A house's sill plate represents the transition between masonry and wood. Once the foundation forms are stripped, the sill plate fits directly on top of the concrete wall. During new construction, local building codes may require the addition of a sill gasket, which is typically a thin layer of vinyl, rubber or polyethylene foam. Unfortunately, sill gasket products didn't come into widespread use until the 1990s, and homes built prior to sealant regulations can suffer from gaps and air leaks between the sill and the foundation.
Flexible foam sealant, designed for use on both wood and masonry, is the best type of caulking for sealing the sill plate. Latex caulking can harden and crack, and pure silicone caulking can pull away from the masonry if it becomes wet. Look for a sealant labeled "minimal expansion." The sealant is available in heavy tubes that fit in standard caulking guns.
Interior Sill Caulking
The best place to caulk the sill is from inside the basement or crawl space. The sill plate is just above the top of the foundation wall, and you'll find a concrete ledge, about 2 1/2 inches wide, before reaching the sill plate. The crease between this ledge and the edge of the sill plate is the best place to apply the sealant. After brushing away loose bits of debris or dirt, apply a continuous 1/2-inch bead of flexible foam sealant in the crease.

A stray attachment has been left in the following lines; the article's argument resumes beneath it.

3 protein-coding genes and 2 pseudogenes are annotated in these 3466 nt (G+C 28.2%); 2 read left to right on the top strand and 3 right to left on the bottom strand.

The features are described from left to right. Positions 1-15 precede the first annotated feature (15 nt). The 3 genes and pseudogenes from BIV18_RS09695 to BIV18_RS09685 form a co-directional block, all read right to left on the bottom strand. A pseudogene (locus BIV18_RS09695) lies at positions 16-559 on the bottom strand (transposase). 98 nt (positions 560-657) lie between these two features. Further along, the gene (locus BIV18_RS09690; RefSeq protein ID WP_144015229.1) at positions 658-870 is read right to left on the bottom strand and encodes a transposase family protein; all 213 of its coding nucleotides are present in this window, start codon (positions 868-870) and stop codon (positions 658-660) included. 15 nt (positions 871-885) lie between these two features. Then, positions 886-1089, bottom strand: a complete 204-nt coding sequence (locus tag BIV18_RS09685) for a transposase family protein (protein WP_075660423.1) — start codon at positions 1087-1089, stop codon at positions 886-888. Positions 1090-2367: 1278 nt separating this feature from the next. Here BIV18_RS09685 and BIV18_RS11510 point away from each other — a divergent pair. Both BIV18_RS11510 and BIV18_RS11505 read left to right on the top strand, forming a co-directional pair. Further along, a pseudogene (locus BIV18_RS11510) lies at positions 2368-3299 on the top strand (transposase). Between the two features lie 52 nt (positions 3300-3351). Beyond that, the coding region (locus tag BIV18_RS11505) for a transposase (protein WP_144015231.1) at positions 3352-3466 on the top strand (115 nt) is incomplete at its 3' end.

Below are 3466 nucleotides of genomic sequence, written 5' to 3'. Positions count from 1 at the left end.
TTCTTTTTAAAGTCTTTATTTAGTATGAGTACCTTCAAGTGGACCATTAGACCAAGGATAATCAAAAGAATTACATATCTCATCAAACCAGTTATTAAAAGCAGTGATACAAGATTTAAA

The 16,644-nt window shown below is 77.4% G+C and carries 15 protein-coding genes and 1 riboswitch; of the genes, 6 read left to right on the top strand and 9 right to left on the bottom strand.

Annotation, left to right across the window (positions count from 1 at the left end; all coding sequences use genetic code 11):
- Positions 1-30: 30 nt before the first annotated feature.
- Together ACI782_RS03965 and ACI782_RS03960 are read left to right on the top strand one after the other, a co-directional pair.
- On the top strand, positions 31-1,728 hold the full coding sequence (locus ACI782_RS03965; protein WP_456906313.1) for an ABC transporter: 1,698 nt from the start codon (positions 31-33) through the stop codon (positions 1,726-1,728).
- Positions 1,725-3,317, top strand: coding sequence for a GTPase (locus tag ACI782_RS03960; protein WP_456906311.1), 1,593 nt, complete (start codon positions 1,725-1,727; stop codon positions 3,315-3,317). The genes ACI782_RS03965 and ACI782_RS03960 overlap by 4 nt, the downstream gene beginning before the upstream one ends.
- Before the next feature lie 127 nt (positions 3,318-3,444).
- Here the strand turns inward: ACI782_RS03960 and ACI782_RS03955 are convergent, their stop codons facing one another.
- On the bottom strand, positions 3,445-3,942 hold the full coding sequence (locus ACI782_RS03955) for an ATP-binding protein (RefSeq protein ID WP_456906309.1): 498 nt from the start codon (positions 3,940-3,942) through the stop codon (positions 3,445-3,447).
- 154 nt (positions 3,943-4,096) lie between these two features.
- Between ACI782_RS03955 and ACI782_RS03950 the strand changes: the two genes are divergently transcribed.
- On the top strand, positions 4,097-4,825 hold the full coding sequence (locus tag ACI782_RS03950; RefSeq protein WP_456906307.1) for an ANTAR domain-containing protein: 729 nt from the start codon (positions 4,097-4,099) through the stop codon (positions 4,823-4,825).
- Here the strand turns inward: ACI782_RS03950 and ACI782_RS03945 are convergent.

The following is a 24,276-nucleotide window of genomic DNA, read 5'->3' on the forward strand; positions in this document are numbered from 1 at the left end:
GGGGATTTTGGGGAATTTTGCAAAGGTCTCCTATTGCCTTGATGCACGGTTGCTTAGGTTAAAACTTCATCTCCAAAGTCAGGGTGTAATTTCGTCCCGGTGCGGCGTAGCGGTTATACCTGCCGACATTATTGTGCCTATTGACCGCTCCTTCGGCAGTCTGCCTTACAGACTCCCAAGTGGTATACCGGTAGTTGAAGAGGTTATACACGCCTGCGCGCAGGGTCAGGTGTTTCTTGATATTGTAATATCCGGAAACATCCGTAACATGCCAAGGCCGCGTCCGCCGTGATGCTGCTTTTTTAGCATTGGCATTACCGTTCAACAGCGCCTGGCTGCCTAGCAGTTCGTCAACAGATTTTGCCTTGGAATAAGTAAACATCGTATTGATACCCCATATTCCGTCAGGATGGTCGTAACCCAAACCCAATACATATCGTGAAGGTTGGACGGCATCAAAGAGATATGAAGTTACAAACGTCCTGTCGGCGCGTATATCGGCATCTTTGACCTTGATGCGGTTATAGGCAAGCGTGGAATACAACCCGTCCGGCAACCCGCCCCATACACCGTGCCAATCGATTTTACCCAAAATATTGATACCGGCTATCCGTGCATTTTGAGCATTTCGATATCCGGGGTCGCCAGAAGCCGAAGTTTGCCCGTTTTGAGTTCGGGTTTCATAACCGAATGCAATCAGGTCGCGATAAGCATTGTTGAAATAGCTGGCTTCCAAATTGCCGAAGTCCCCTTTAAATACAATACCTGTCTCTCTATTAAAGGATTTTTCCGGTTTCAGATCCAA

Exterior Sill Caulking
Caulking the outside of the sill plate is more difficult because the home's exterior boxing fits flush with the bottom of the sill plate, and the siding generally extends about 1/2 inch below that. Without prying the bottom edge of the siding up, which may not be possible with some types of siding, you're limited to blind application because you can't actually see the seam between the sill plate and the foundation. It's essential that any flexible foam sealant you use in this area expand very little or it could push out the bottom of the siding.
Wear gloves, long sleeves and protective eyewear when applying this type of sealant. In addition to sealing the interior sill plate, you can install flashing between the bottom edge of the siding that covers the seam between sill and foundation. This is especially helpful if water is leaking in under the sill plate.
Glenda Taylor is a contractor and a full-time writer specializing in construction writing. She also enjoys writing business and finance, food and drink and pet-related articles. Her education includes marketing and a bachelor's degree in journalism from the University of Kansas.